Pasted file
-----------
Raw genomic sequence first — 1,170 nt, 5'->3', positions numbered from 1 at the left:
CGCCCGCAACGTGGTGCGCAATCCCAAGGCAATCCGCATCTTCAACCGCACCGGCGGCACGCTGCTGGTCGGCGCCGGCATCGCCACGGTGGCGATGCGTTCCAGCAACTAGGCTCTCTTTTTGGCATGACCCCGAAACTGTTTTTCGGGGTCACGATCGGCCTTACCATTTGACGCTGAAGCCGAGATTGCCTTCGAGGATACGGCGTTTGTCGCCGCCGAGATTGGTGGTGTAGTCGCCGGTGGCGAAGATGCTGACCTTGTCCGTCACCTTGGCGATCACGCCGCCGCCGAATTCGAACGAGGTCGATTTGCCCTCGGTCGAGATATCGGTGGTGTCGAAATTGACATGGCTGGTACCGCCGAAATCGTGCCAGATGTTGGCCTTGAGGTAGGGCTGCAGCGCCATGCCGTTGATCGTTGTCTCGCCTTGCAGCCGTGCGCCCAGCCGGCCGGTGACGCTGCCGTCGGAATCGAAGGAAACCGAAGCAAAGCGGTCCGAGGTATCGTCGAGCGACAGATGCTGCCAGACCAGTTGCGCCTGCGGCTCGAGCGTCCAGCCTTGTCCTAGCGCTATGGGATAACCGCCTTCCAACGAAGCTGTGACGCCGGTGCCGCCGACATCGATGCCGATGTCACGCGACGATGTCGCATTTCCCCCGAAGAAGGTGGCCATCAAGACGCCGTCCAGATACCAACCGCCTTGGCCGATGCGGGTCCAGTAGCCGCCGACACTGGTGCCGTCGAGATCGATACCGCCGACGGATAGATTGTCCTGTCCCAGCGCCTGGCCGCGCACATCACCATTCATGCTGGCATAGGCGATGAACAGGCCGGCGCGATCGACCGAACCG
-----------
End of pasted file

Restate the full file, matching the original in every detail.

Raw genomic sequence first — 1,170 nt, 5'->3', positions numbered from 1 at the left:
CGCCCGCAACGTGGTGCGCAATCCCAAGGCAATCCGCATCTTCAACCGCACCGGCGGCACGCTGCTGGTCGGCGCCGGCATCGCCACGGTGGCGATGCGTTCCAGCAACTAGGCTCTCTTTTTGGCATGACCCCGAAACTGTTTTTCGGGGTCACGATCGGCCTTACCATTTGACGCTGAAGCCGAGATTGCCTTCGAGGATACGGCGTTTGTCGCCGCCGAGATTGGTGGTGTAGTCGCCGGTGGCGAAGATGCTGACCTTGTCCGTCACCTTGGCGATCACGCCGCCGCCGAATTCGAACGAGGTCGATTTGCCCTCGGTCGAGATATCGGTGGTGTCGAAATTGACATGGCTGGTACCGCCGAAATCGTGCCAGATGTTGGCCTTGAGGTAGGGCTGCAGCGCCATGCCGTTGATCGTTGTCTCGCCTTGCAGCCGTGCGCCCAGCCGGCCGGTGACGCTGCCGTCGGAATCGAAGGAAACCGAAGCAAAGCGGTCCGAGGTATCGTCGAGCGACAGATGCTGCCAGACCAGTTGCGCCTGCGGCTCGAGCGTCCAGCCTTGTCCTAGCGCTATGGGATAACCGCCTTCCAACGAAGCTGTGACGCCGGTGCCGCCGACATCGATGCCGATGTCACGCGACGATGTCGCATTTCCCCCGAAGAAGGTGGCCATCAAGACGCCGTCCAGATACCAACCGCCTTGGCCGATGCGGGTCCAGTAGCCGCCGACACTGGTGCCGTCGAGATCGATACCGCCGACGGATAGATTGTCCTGTCCCAGCGCCTGGCCGCGCACATCACCATTCATGCTGGCATAGGCGATGAACAGGCCGGCGCGATCGACCGAACCG